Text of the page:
All nuclear medicine tests involve ionising radiation. Clinically, the benefits of the test should outweigh the potential risks (see InsideRadiology: Radiation risk of medical imaging for adults and children). The radiation dose of a DMSA scan is less than that of an X-ray of the spine and is equivalent to approximately 4 months of natural background radiation.
The scan involves intravenous injection of the radiopharmaceutical, which may be complicated by extravasation. This is usually self-limiting. A cold compression bandage and elevation of the limb is usually all the treatment required. Intravenous injection in children may also be challenging and stressful both for the child and their carer (see InsideRadiology: Making my child’s test or procedure less stressful).
Before the procedure, patients including children can eat and drink normally. In young babies, the feed can be delayed so that the “feed and wrap” technique can be used to ensure that the baby remains still during the test.
There is generally no post-procedural care required. It is however, recommended that the patient drink plenty of fluid to increase urination, as this is the main way the radiopharmaceutical is excreted from the body. Young children who are unable to keep still for the scan may require sedation. In this case, standard post-sedation observations will be carried out before the child leaves the department.
Other modalities, such as ultrasound, CT and MRI, can also provide information regarding renal scars or renal differential function, but DMSA is considered the gold standard in both regards.
Ultrasound provides information on kidney size and the presence of renal tract dilatation, but is operator dependent and challenging, particularly in non-compliant patients or in those with large body habitus. Some scars or areas of acute pyelonephritis can look normal or be difficult to see on ultrasound imaging. However, ultrasound is often the first and most appropriate imaging modality in assessment of renal disease. CT involves higher ionising radiation and usually also requires intravenous contrast injection (except for investigation of radiopaque calculi). MRI is promising, but requires the patient to stay very still, requires the patient to be MRI safe and not claustrophobic.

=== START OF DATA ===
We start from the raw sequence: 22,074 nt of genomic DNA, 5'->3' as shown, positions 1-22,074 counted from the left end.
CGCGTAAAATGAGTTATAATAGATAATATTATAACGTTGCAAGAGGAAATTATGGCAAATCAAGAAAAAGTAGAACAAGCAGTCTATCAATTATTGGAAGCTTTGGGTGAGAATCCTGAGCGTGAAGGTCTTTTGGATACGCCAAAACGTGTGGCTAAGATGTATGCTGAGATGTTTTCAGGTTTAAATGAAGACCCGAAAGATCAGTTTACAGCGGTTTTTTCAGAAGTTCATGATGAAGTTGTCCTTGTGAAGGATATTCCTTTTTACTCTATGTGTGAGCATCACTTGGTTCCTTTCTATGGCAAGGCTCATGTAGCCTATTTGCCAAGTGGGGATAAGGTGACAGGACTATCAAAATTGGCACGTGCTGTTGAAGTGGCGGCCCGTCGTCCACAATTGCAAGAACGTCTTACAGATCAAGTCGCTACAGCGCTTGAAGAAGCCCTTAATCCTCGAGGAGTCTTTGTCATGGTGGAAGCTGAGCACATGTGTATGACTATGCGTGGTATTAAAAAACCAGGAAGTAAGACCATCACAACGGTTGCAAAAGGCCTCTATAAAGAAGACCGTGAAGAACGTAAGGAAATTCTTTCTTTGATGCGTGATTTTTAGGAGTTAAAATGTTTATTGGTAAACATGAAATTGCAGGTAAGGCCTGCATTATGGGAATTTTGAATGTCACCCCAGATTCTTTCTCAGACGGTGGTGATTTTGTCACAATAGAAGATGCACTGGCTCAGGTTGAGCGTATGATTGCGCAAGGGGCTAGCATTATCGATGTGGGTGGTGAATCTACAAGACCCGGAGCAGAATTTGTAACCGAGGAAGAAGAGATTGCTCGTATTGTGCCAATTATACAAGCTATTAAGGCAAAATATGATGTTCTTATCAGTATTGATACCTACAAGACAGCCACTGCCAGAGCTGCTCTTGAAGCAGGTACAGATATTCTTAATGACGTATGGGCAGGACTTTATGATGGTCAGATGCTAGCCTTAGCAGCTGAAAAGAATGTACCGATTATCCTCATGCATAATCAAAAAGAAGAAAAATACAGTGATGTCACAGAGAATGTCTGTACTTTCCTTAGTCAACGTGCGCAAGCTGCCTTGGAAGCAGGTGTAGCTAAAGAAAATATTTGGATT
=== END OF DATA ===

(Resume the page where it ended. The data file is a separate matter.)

Page last modified on 14/5/2018.
RANZCR® is not aware that any person intends to act or rely upon the opinions, advices or information contained in this publication or of the manner in which it might be possible to do so. It issues no invitation to any person to act or rely upon such opinions, advices or information or any of them and it accepts no responsibility for any of them.
RANZCR® intends by this statement to exclude liability for any such opinions, advices or information. The content of this publication is not intended as a substitute for medical advice. It is designed to support, not replace, the relationship that exists between a patient and his/her doctor. Some of the tests and procedures included in this publication may not be available at all radiology providers.
RANZCR® recommends that any specific questions regarding any procedure be discussed with a person's family doctor or medical specialist. Whilst every effort is made to ensure the accuracy of the information contained in this publication, RANZCR®, its Board, officers and employees assume no responsibility for its content, use, or interpretation. Each person should rely on their own inquires before making decisions that touch their own interests.